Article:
# استفاده از تئوری عصب واگ چندگانه برای تنظیم احساسات کودکان : زمینه اجتماعی، اجتماعی کردن و تنظیم

کد مقاله | سال انتشار | مقاله انگلیسی | ترجمه فارسی | تعداد کلمات |
---|---|---|---|---|

38827 | 2008 | 8 صفحه PDF | سفارش دهید | محاسبه نشده |

**Publisher :** Elsevier - Science Direct (الزویر - ساینس دایرکت)

**Journal :** Biological Psychology, Volume 79, Issue 3, December 2008, Pages 299–306

#### چکیده انگلیسی

Abstract Effective emotion regulation is essential for children's positive development. Polyvagal theory provides a framework for understanding how parasympathetic regulation of cardiac activity contributes to children's adaptive versus maladaptive functioning. Maintenance of cardiac respiratory sinus arrhythmia (RSA) under social challenge should support emotion regulation and behavioral adjustment. Children's effective parasympathetic regulation and behavioral adjustment should be supported by appropriate parental socialization. These proposals were evaluated in a short-term longitudinal study of 94 preschool-aged children. Parenting and basal RSA were measured at home, then 6–10 months later behavioral adjustment and RSA in lab baseline and socially challenging contexts were measured. Children with relatively higher RSA in social challenge than at baseline (ΔRSA) had fewer internalizing problems (IP) and externalizing problems (EP), and better behavioral self-regulation (SR). Mothers who used more negative control had children with lower ΔRSA, more IP and EP, and less SR. Structural equation modeling showed that vagal regulation mediated associations between maternal negative control and children's adjustment; maternal negative control did not predict EP or SR after accounting for ΔRSA. Associations were consistent across boys and girls, with one exception: Higher ΔRSA was significantly associated with fewer EP in boys only. These findings suggest that the practical significance of physiological regulation might be best revealed in ecologically valid procedures, and that children's physiological mechanisms of emotion regulation are shaped by their experiences of parental socialization.

#### نتیجه گیری انگلیسی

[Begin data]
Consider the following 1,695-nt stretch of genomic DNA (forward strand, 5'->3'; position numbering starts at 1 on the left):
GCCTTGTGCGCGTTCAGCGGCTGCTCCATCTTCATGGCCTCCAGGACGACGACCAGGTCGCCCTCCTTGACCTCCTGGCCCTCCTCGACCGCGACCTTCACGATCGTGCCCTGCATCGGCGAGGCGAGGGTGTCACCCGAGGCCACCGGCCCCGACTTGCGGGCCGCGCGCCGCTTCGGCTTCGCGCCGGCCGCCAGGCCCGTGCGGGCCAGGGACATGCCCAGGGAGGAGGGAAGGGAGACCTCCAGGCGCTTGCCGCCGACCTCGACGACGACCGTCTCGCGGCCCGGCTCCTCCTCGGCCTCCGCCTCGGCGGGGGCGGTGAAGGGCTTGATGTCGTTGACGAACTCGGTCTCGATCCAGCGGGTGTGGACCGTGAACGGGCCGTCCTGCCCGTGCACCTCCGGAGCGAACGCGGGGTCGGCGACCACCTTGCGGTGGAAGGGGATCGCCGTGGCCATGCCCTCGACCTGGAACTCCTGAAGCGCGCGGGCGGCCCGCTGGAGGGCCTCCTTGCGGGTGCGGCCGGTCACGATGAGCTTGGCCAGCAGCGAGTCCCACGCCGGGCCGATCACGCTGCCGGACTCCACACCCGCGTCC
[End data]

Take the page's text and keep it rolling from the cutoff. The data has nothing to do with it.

Results 5.1. Preliminary analyses 5.1.1. Respiratory sinus arrhythmia The activity monitors of the Mini-Loggers recorded almost no gross motor movement in children for HB, low activity in some children for LB, and at least some activity in all children for SG. Physical activity can affect mean heart period (HP). LB activity was not significantly correlated with LB RSA, r = −.09, although SG activity was weakly correlated with SG RSA, r = −.17, p = .10. To remove the contributions of activity to children's vagal scores, LB and SG activity were regressed onto LB and SG RSA, respectively, and the standardized residuals were used as the indices of LB and SG RSA, independent of gross motor movement. These RSA values were then used to measure children's RSA change from LB to SG, using residualized change scores (e.g., Krantz et al., 1996 and Nazzaro et al., 2005). LB RSA and SG RSA were significantly positively correlated, r = .76, p < .001; therefore, the standardized residual of the prediction of SG RSA from LB RSA was an appropriate index of change in vagal tone (ΔRSA) under social challenge conditions. Children with higher ΔRSA scores had higher SG RSA, after accounting for individual differences in children's LB RSA. Vagal suppression (lower SG RSA than LB RSA) was shown by 52 children, and 42 children had vagal augmentation (higher SG RSA than LB RSA). 5.1.2. Parenting Descriptive statistics for observed and reported maternal and paternal parenting are reported in Table 1. The observed parenting data were positively skewed for mothers’ narrative Supportive and all three Critical/Negative scores, and for fathers’ clean-up Positive and all three Critical/Negative scores. Square-root transformations were applied, but nine outliers remained. Three scores for mothers’ narratives Critical/Negative and three scores for mothers’ origami Critical/Negative, and one score for fathers’ narratives Critical/Negative and two scores for fathers’ origami Critical/Negative, were brought to within 3 standard deviations of score means. The transformations and corrections to outliers removed the skews. Table 1. Descriptive statistics for observed and reported parenting by mothers and fathers parenting Mothers Fathers M S.D. M S.D. Observed Narratives Supportive .21 .13 .22 .17 Critical/Negative .03 .10 .09 .19 Origami Instructive 1.94 .44 1.97 .49 Positive 1.44 .30 1.38 .24 Critical/Negative 1.13 .17 1.07 .10 Clean-up Positive .13 .10 .11 .10 Encourage .14 .08 .17 .08 Critical/Negative .08 .01 .01 .02 Reported parenting Supportive 5.93 .46 5.91 .47 Restrictive over-control 2.66 .48 2.86 .51 Notes: N = 94 for all maternal parenting variables, N = 77 for all paternal parenting variables. Time-proportionalized means, based on length of procedure, are reported for observed parenting variables. Table options Four confirmatory factor analyses were used to determine whether the five scores for observed supportive parenting and three scores for observed Critical/Negative parenting could be aggregated for mothers and for fathers. Single factor solutions were supported in each analysis. For supportive parenting for mothers and fathers, respectively, eigenvalue = 1.76 and 1.79, Variance = 35.25% and 35.83%, mean factor loadings = .58 and .57. For Critical/Negative parenting for mothers and fathers, respectively, eigenvalue = 1.24 and 1.31, Variance = 41.26% and 43.61%, mean factor loadings = .52 and .66. To generate the observed supportive parenting scores, the Supportive score from narratives, Positive and Instructive scores from origami, and Positive and Encouraging scores from clean-up were z-transformed and averaged. To generate the Critical/Negative parenting scores, the three Critical/Negative scores from narratives, origami and clean-up were z-transformed and averaged. Mothers’ and fathers’ self-reported supportive parenting was significantly, positively correlated with their observed supportive parenting, r = .26 and .29, respectively, both p < .05. Mothers’ self-reported restrictive control was significantly, positively correlated with their observed Critical/Negative parenting, r = .24, p < .05, although fathers’ self-reported and observed negative control were not significantly correlated, r = .07. (Although low in magnitude, this level of correspondence between independent measures of parenting is typical of multi-method studies, e.g., Janssens et al., 2005.) To create multi-method aggregate scores for parental Supportiveness and Negative Control, reported and observed parenting scores were standardized via z-transformation, and corresponding scores were averaged. 5.2. Descriptive analyses and associations between RSA and adjustment Descriptive statistics and one-tailed first-order correlations for children's RSA and adjustment measures are provided in Table 2. Boys and girls did not differ significantly in any measures of RSA or ΔRSA, or adjustment problems, all |t| < 1.50. Girls had greater SR scores, M = 5.30, S.D. = 0.61, than boys, M = 5.00, S.D. = 0.53, t(92) = 2.55, p < .05. Older preschoolers had higher HB RSA, LB RSA and SG RSA, r = .23, .22 and .23, respectively, p < .05, but age was not associated with ΔRSA, r = .09, or any measures of behavioral adjustment, all |r| < .13. Table 2. Descriptive statistics and one-tailed first-order correlations for children's RSA and adjustment measures M S.D. 2 3 4 5 6 7 1. Home Baseline RSA 5.30 1.33 .53*** .53*** .20* −.15+ −.03 −.06 2. Lab Baseline RSA 5.14 1.18 .76*** .00 −.05 .13 −.04 3. Social Group RSA 5.19 1.10 .66*** .09 −.03 −.16+ 4. ΔRSA 0.05 0.85 .19* −.21* −.21* 5. Self-regulation 5.17 0.59 −.63*** −.45*** 6. Externalizing Problems 48.53 10.31 .69*** 7. Internalizing Problems 49.99 10.75 Notes: N = 94 for all variables. Descriptive statistics for LB RSA and SG RSA are prior to controlling activity levels. Descriptive statistics for ΔRSA are based on arithmetic difference score (SG RSA–LB RSA). Standardized residuals of LB and SG RSA after controlling activity levels, and residualized change score in RSA from LB to SG, controlling for activity, were used in all analyses, including correlation statistics reported in this table and Table 1. * p < .05. *** p < .001. Table options HB RSA, LB RSA and SG RSA were all positively inter-correlated. As well, children with higher basal RSA at home also had higher ΔRSA. As expected, only ΔRSA was significantly associated with adjustment. After accounting for basal RSA and activity levels, children with higher RSA in the social group context had fewer EP and IP, and greater SR. Because Age was significantly positively correlated with HB, LB and SG RSA, analyses were re-examined using partial correlations, controlling for Age. None of the identified significant associations were reduced; all remained significant at p < .05 or less. 5.3. Associations between RSA and adjustment and maternal and paternal parenting Boys and girls did not differ significantly on any measures of parenting, all |t| < 1.90, nor was age significantly correlated with maternal or paternal parenting, all |r| < .15. Because Age was significantly positively correlated with HB, LB and SG RSA, one-tailed partial correlations, controlling for age of child, between the four parenting scores and measures of children's RSA and adjustment are reported in Table 3. SG RSA and ΔRSA were negatively correlated with maternal Negative Control. As expected, mothers who used more Negative Control had children with lower vagal regulation in the social challenge context. Considering the associations between parenting and adjustment, mothers who used more Supportive parenting and less Negative Control had children with better SR, fewer EP and fewer IP. None of the partial correlations between paternal parenting and children's RSA and adjustment were significant. Table 3. One-tailed partial correlations between children's RSA and their adjustment and parenting, controlling for age of child Mother Father Supportive Negative Supportive Negative HB RSA .08 −.17+ .02 −.18+ LB RSA .07 −.06 .07 .00 SG RSA .15+ −.20* .10 −.11 ΔRSA .14 −.23* .07 −.17+ Self-regulation .38*** −.17* .18+ −.14 Externalizing Problems −.27** .22* .01 .15 Internalizing Problems −.29** .33*** −.05 .16+ Notes: N = 94 for correlations between maternal parenting and RSA and adjustment. N = 77 for correlations between paternal parenting and RSA and adjustment. RSA = Respiratory sinus arrhythmia, controlling for activity level; HB = home baseline; LB = laboratory baseline; SG = social group; ΔRSA = residualized change score from LB RSA to SG RSA. + p < .10. * p < .05. ** p < .01. *** p < .001. Table options 5.4. Did children's vagal regulation mediate associations between parenting and adjustment? Children with lower ΔRSA had more EP and IP, displayed less SR, and experienced more maternal Negative Control. Mothers who used more Negative Control had children with more EP and IP, and who tended to show less SR. Thus, these relations met the criteria for tests of mediation effects (Baron and Kenny, 1986). SEM was used to examine whether ΔRSA mediated the relations between maternal Negative Control and children's EP, IP and SR. Three models were compared: An unmediated model, in which maternal Negative Control predicted child adjustment indices without ΔRSA in the model; a fully mediated model, in which Negative Control predicted ΔRSA, which in turn predicted child adjustment indices; and a partially mediated model, including both direct relations between Negative Control and adjustment and relations mediated by ΔRSA. Age of child was controlled in all models, and the correlations between EP, IP and SR were included in all models. Goodness of fit criteria for the unmediated model, not including ΔRSA, showed poor fit, model fit χ2(5) = 9.70, p = .08, fit for the baseline model χ2(14) = 133.53, p < .01, RMSEA = .100, CFI = .96. The fully mediated model also did not fit the data well, model fit χ2(3) = 10.38, p = .02, fit for the baseline model χ2(14) = 133.53, p < .01, RMSEA = .162, CFI = .94. A partially mediated model, in which ΔRSA fully mediated relations between Negative Control and EP and SR, and partially mediated relations between Negative Control and IP, showed the best goodness of fit (see Fig. 1), model fit χ2(2) = 2.17, p = .33, fit for the baseline model χ2(14) = 133.53, p < .01, RMSEA = .03, CFI = .99. Maternal Negative Control significantly predicted ΔRSA and IP, ΔRSA significantly predicted EP, and the path from ΔRSA to SR approached significance. The path from ΔRSA to IP was non-significant (p = .12), but excluding it slightly weakened the model (model χ2(3) = 4.55, p = .21, RMSEA = .07, CFI = .99). Vagal regulation to the social challenge task partially mediated the predictions ... Fig. 1. Vagal regulation to the social challenge task partially mediated the predictions of child adjustment from maternal negativity. Notes: +p < .10, *p < .05, **p < .01, RSA = respiratory sinus arrhythmia, Age of child controlled. Figure options 5.5. Did boys and girls differ in the relations between vagal regulation and adjustment or parenting? The χ2 difference test was used to examine whether the path weights in the final, partially mediated model differed significantly between boys and girls. The fit criteria for the fully constrained model, in which all paths were constrained to have equal weighting for boys and girls, were compared to the fit criteria of a series of five partially constrained models. In each partially constrained model, one of the five paths was unconstrained such that the path weight could vary between boys and girls. (Paths for the inter-correlations of SR, EP and IP were included in the models, but not examined for sex differences.) Only one comparison led to a significantly better model fit, as shown by the χ2 difference test, χ2(1) = 4.02, p < .05; the model fit the data better when the path from ΔRSA to EP was allowed to vary. This path was significant for boys, β = −.42, p < .05, but not girls, β = −.06. Thus, vagal dysregulation to the social group context was associated with EP in boys only.